Lyman F. Giddens’ Barbershop

Lyman Franklin Giddens 1876-1963 in his barber shop in Ray City. He served in many capacities for the Ray City community including Justice of the Peace and Mayor. Image and caption courtesy of berriencountyga.com

Lyman Franklin Giddens 1876-1963 in his barber shop in Ray City. He served in many capacities for the Ray City community including Justice of the Peace and Mayor. Image and caption courtesy of berriencountyga.com

Lyman Giddens’ barbershop was one of the historic businesses of Ray City, GA.

The barbershop was in a small one-story wooden building located on the south side of Main Street, about where the present day Post Office is located.  Next door, on the west of Franklin’s barbershop was the first gasoline station ever built in Ray City, GA.  The gas station was in a brick building constructed around 1925 by Gordon V. Hardie. The gas station was set back further off the street than the other businesses, but a shelter extended out from the building to cover the gas pumps.  Next in line was was Leon Bradford’s barbershop.  Then came the grocery store owned by Marvin and Arlie Purvis which was next to the tracks of  Georgia & Florida railroad.  Between Purvis’s Grocery Store and the tracks, was the big wooden water tower which provided water for the old steam engines that pulled the trains.  These buildings were located on the south side of Main Street just east of the tracks.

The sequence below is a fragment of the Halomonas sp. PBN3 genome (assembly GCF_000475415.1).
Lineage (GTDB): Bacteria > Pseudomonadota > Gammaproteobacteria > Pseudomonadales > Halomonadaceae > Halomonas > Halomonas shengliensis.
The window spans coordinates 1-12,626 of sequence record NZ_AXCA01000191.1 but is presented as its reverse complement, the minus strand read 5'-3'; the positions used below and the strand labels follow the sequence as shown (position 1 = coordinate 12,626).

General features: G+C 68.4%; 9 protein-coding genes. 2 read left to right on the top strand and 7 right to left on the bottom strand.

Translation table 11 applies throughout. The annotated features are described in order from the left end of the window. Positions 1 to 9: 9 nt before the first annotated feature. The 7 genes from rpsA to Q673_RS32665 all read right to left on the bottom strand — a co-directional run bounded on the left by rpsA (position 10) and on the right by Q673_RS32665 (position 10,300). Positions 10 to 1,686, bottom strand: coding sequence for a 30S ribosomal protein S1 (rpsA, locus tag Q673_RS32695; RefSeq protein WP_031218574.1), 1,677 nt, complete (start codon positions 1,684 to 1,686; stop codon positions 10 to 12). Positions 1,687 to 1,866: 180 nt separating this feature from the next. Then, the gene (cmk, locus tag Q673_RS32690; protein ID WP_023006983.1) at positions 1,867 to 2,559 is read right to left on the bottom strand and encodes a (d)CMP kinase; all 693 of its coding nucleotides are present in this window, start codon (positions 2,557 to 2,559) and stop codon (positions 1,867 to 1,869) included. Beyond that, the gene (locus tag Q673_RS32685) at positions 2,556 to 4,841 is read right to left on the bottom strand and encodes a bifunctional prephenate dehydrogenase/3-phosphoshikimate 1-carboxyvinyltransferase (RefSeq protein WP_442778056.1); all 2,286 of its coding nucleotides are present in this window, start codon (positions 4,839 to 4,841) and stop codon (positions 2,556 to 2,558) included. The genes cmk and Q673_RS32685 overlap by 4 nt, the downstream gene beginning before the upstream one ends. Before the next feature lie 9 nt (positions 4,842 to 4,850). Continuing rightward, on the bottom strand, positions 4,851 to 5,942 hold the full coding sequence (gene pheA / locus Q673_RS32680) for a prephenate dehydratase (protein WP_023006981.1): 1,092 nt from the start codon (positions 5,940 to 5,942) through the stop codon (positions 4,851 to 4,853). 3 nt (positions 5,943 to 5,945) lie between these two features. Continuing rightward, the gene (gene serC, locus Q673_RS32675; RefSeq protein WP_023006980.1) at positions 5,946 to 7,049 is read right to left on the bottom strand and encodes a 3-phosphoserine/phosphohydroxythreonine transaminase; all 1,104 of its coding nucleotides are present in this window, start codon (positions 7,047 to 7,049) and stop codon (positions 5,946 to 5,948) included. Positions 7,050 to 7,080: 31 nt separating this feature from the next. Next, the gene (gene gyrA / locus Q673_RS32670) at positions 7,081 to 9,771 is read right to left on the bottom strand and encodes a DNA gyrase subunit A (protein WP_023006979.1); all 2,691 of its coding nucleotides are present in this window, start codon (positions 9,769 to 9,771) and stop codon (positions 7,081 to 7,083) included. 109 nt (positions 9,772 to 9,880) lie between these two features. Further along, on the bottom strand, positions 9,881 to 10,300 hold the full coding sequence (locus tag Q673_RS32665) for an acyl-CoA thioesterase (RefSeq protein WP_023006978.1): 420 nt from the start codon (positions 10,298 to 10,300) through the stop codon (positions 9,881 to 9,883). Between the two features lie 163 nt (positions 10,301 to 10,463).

In addition to operating the barbershop, Lyman F. Giddens was Justice of the Peace. He conducted his official business out of the barbershop. He kept a desk in the corner of the shop that was always piled high with papers.

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1 Comment

  1. Bryan Shaw said,

    March 4, 2013 at 7:27 am

    Lyman Giddens was the husband of Essie Parrish and son-in-law of Bartow and Ida Jane Shaw Parrish. One of Lyman’s daughters was Ida Lou Giddens Fletcher. Just before she passed away, she donated the mirror you see in the right of the background of the photo. The photographer put a backdrop behind Lyman and also a piece of paper over the corner of the mirror to block the glare of the flash when the photo was taken. Often wondered what was behind the long piece of paper behind Lyman. Possibly his selections of aftershave and tonic water that was so much a part of the barber shop supply of that period.


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